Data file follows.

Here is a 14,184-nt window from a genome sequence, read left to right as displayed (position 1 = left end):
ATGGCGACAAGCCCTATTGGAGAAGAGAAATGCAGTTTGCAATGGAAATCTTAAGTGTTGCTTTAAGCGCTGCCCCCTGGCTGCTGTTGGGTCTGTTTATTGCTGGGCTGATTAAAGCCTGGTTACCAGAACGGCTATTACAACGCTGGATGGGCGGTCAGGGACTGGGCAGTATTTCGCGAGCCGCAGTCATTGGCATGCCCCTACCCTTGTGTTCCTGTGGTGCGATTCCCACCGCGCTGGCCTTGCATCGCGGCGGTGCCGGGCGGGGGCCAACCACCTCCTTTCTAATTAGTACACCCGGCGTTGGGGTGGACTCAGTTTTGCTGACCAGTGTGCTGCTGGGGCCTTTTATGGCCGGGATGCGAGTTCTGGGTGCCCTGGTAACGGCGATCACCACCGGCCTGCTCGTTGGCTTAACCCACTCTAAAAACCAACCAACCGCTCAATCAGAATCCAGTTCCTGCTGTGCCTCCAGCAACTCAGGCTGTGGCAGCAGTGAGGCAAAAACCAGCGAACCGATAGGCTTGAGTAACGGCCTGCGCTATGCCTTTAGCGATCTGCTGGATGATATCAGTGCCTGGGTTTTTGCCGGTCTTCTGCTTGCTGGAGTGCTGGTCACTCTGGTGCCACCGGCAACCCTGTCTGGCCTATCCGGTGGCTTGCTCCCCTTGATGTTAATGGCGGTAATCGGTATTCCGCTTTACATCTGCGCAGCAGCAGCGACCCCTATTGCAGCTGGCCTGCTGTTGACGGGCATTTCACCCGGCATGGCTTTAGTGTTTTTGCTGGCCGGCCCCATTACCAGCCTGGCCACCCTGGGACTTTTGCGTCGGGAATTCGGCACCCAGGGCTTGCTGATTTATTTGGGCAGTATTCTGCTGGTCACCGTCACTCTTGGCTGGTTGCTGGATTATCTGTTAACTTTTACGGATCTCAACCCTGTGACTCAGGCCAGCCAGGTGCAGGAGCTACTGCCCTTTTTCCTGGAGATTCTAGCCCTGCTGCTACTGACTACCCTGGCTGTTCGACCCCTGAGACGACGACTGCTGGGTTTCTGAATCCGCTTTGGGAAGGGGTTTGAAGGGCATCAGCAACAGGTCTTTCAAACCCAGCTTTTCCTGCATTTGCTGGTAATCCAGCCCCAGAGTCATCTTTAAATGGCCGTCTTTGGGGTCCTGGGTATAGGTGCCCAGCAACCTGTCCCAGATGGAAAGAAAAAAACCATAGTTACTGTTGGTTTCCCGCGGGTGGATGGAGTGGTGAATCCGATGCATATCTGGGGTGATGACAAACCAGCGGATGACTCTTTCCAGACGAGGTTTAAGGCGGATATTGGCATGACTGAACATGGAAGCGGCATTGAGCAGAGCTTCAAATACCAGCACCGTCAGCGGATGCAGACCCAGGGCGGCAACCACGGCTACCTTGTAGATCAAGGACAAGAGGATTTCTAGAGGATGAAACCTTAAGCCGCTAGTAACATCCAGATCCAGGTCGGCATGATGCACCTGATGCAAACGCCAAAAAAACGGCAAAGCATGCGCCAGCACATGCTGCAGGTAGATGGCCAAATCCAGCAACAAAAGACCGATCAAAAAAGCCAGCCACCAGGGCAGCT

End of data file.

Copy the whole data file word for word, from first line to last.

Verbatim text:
Here is a 14,184-nt window from a genome sequence, read left to right as displayed (position 1 = left end):
ATGGCGACAAGCCCTATTGGAGAAGAGAAATGCAGTTTGCAATGGAAATCTTAAGTGTTGCTTTAAGCGCTGCCCCCTGGCTGCTGTTGGGTCTGTTTATTGCTGGGCTGATTAAAGCCTGGTTACCAGAACGGCTATTACAACGCTGGATGGGCGGTCAGGGACTGGGCAGTATTTCGCGAGCCGCAGTCATTGGCATGCCCCTACCCTTGTGTTCCTGTGGTGCGATTCCCACCGCGCTGGCCTTGCATCGCGGCGGTGCCGGGCGGGGGCCAACCACCTCCTTTCTAATTAGTACACCCGGCGTTGGGGTGGACTCAGTTTTGCTGACCAGTGTGCTGCTGGGGCCTTTTATGGCCGGGATGCGAGTTCTGGGTGCCCTGGTAACGGCGATCACCACCGGCCTGCTCGTTGGCTTAACCCACTCTAAAAACCAACCAACCGCTCAATCAGAATCCAGTTCCTGCTGTGCCTCCAGCAACTCAGGCTGTGGCAGCAGTGAGGCAAAAACCAGCGAACCGATAGGCTTGAGTAACGGCCTGCGCTATGCCTTTAGCGATCTGCTGGATGATATCAGTGCCTGGGTTTTTGCCGGTCTTCTGCTTGCTGGAGTGCTGGTCACTCTGGTGCCACCGGCAACCCTGTCTGGCCTATCCGGTGGCTTGCTCCCCTTGATGTTAATGGCGGTAATCGGTATTCCGCTTTACATCTGCGCAGCAGCAGCGACCCCTATTGCAGCTGGCCTGCTGTTGACGGGCATTTCACCCGGCATGGCTTTAGTGTTTTTGCTGGCCGGCCCCATTACCAGCCTGGCCACCCTGGGACTTTTGCGTCGGGAATTCGGCACCCAGGGCTTGCTGATTTATTTGGGCAGTATTCTGCTGGTCACCGTCACTCTTGGCTGGTTGCTGGATTATCTGTTAACTTTTACGGATCTCAACCCTGTGACTCAGGCCAGCCAGGTGCAGGAGCTACTGCCCTTTTTCCTGGAGATTCTAGCCCTGCTGCTACTGACTACCCTGGCTGTTCGACCCCTGAGACGACGACTGCTGGGTTTCTGAATCCGCTTTGGGAAGGGGTTTGAAGGGCATCAGCAACAGGTCTTTCAAACCCAGCTTTTCCTGCATTTGCTGGTAATCCAGCCCCAGAGTCATCTTTAAATGGCCGTCTTTGGGGTCCTGGGTATAGGTGCCCAGCAACCTGTCCCAGATGGAAAGAAAAAAACCATAGTTACTGTTGGTTTCCCGCGGGTGGATGGAGTGGTGAATCCGATGCATATCTGGGGTGATGACAAACCAGCGGATGACTCTTTCCAGACGAGGTTTAAGGCGGATATTGGCATGACTGAACATGGAAGCGGCATTGAGCAGAGCTTCAAATACCAGCACCGTCAGCGGATGCAGACCCAGGGCGGCAACCACGGCTACCTTGTAGATCAAGGACAAGAGGATTTCTAGAGGATGAAACCTTAAGCCGCTAGTAACATCCAGATCCAGGTCGGCATGATGCACCTGATGCAAACGCCAAAAAAACGGCAAAGCATGCGCCAGCACATGCTGCAGGTAGATGGCCAAATCCAGCAACAAAAGACCGATCAAAAAAGCCAGCCACCAGGGCAGCT